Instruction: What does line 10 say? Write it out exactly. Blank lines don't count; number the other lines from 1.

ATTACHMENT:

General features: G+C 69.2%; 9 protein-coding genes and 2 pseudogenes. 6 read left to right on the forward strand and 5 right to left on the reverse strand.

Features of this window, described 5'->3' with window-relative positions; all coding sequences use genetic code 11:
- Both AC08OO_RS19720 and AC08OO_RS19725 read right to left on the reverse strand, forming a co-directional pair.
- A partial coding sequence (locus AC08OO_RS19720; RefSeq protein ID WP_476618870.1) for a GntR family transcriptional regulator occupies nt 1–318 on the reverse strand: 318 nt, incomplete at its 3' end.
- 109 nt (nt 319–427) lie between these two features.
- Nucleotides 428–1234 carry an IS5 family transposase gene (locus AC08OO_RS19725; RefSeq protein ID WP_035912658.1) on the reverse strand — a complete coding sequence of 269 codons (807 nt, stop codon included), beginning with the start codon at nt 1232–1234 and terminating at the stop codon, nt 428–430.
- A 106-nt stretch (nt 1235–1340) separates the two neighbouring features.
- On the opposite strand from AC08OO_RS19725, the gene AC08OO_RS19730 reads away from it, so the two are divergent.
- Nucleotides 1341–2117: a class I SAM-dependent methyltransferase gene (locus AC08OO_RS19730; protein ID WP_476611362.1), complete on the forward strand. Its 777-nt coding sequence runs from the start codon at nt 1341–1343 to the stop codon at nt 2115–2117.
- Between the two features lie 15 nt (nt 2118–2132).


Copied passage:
- Between the two features lie 15 nt (nt 2118–2132).